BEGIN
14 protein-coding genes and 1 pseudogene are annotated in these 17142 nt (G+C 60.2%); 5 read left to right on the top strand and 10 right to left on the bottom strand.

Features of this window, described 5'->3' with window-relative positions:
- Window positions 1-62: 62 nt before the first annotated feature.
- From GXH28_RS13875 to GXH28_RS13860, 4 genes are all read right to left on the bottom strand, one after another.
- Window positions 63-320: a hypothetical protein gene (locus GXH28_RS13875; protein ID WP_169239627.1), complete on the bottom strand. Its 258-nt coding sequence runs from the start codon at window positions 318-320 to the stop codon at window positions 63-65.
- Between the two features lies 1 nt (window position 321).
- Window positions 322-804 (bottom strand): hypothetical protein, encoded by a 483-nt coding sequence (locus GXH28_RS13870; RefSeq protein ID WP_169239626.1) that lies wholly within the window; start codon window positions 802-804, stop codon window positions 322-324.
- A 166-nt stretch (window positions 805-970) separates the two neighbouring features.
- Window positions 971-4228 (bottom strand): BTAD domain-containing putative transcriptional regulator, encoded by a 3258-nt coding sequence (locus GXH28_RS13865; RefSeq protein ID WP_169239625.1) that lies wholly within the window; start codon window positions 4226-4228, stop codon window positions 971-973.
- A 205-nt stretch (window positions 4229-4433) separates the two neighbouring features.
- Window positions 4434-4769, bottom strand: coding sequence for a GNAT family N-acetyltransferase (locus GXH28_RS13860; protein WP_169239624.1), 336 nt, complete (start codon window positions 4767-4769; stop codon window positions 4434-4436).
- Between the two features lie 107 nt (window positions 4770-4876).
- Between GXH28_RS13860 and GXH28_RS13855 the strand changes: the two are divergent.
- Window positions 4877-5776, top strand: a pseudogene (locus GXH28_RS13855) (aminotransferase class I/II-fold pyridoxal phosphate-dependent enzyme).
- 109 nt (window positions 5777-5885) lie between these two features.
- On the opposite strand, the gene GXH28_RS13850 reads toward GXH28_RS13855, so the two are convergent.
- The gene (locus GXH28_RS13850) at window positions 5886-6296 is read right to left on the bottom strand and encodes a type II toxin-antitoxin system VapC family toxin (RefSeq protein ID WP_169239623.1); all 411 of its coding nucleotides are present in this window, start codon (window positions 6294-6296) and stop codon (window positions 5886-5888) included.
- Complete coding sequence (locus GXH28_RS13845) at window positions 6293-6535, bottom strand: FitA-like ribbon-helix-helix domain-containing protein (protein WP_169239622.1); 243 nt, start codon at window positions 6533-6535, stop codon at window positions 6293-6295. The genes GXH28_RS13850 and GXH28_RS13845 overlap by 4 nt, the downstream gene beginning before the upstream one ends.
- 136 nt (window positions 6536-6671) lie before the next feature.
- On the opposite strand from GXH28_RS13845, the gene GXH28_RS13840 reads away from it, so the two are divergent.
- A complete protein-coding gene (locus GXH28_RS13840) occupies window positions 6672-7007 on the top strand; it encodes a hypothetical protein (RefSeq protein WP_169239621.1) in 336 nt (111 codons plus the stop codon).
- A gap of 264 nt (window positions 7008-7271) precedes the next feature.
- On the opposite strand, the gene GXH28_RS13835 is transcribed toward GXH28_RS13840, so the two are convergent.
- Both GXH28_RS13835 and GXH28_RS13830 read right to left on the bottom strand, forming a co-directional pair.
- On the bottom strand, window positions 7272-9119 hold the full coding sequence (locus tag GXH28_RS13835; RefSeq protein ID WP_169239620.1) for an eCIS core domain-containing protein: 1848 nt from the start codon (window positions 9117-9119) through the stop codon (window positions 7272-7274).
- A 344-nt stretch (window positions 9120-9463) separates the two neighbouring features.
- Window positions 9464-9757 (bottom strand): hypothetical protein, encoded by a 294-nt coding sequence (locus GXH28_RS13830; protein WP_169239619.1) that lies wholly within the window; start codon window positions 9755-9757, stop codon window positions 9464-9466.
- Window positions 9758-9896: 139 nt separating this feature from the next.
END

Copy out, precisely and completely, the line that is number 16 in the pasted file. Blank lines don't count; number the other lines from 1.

- On the opposite strand, the gene GXH28_RS13850 reads toward GXH28_RS13855, so the two are convergent.